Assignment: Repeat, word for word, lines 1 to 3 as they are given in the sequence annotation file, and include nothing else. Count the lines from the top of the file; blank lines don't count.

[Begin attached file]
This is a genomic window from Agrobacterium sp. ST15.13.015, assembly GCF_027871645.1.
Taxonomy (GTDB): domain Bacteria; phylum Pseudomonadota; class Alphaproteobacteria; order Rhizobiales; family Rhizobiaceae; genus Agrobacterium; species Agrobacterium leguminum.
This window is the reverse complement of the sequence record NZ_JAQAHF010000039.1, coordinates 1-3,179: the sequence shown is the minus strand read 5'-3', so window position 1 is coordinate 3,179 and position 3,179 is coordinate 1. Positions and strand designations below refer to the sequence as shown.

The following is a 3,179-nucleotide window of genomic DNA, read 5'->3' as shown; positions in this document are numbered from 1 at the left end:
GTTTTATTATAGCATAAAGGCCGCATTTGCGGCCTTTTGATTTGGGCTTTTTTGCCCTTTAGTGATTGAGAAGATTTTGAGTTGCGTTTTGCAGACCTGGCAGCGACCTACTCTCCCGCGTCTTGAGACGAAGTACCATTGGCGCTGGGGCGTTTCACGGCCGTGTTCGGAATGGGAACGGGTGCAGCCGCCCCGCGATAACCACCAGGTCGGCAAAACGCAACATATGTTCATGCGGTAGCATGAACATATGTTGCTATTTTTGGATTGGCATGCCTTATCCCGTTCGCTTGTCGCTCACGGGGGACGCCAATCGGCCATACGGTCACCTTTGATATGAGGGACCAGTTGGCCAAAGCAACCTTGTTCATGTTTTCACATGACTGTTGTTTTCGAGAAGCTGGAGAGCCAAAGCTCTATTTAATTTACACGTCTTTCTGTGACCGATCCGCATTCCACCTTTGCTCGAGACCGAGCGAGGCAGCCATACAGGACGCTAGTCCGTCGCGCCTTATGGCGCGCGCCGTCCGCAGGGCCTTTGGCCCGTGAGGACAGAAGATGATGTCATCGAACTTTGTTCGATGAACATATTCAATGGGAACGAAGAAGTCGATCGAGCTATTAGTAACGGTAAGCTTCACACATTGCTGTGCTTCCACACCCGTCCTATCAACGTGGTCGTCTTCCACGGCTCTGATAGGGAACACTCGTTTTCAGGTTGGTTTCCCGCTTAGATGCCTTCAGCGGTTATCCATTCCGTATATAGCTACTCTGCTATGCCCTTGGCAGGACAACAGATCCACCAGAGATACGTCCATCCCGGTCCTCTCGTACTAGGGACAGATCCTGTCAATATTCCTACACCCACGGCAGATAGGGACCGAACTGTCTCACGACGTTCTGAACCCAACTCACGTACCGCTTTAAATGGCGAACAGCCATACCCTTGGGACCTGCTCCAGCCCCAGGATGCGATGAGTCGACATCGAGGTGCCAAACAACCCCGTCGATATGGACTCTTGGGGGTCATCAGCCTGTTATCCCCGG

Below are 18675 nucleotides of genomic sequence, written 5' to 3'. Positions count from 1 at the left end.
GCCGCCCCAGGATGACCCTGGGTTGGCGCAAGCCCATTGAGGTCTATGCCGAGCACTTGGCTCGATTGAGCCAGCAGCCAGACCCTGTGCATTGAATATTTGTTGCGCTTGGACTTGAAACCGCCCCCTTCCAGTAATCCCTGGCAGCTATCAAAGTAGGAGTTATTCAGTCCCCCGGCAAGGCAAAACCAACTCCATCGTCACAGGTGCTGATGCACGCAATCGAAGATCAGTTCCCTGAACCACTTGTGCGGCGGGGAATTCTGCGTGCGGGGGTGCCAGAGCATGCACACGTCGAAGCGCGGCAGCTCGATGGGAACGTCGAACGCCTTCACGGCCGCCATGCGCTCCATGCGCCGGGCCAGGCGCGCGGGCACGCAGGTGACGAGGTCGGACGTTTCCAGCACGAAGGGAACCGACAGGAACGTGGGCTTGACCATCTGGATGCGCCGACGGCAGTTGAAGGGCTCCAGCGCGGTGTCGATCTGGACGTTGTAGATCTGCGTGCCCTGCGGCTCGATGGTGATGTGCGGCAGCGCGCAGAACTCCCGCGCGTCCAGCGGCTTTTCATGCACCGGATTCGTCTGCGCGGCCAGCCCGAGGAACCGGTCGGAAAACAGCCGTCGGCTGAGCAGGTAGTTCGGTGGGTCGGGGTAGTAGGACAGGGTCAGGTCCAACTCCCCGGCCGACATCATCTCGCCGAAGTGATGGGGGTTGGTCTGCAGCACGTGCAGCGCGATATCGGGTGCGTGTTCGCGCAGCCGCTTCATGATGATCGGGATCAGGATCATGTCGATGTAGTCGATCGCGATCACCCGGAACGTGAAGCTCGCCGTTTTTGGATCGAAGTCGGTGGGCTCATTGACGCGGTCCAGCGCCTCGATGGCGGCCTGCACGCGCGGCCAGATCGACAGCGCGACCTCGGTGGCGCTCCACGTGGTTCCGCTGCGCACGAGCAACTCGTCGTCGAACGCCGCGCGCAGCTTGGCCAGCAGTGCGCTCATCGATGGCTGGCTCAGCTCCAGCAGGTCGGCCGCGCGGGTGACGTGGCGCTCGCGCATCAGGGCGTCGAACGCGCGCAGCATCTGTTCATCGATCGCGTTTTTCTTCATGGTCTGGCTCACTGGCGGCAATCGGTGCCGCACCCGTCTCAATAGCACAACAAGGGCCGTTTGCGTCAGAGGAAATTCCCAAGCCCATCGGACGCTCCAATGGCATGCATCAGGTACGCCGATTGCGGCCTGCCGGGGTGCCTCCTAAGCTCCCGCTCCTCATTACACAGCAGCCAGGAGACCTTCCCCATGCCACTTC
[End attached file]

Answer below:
This is a genomic window from Agrobacterium sp. ST15.13.015, assembly GCF_027871645.1.
Taxonomy (GTDB): domain Bacteria; phylum Pseudomonadota; class Alphaproteobacteria; order Rhizobiales; family Rhizobiaceae; genus Agrobacterium; species Agrobacterium leguminum.
This window is the reverse complement of the sequence record NZ_JAQAHF010000039.1, coordinates 1-3,179: the sequence shown is the minus strand read 5'-3', so window position 1 is coordinate 3,179 and position 3,179 is coordinate 1. Positions and strand designations below refer to the sequence as shown.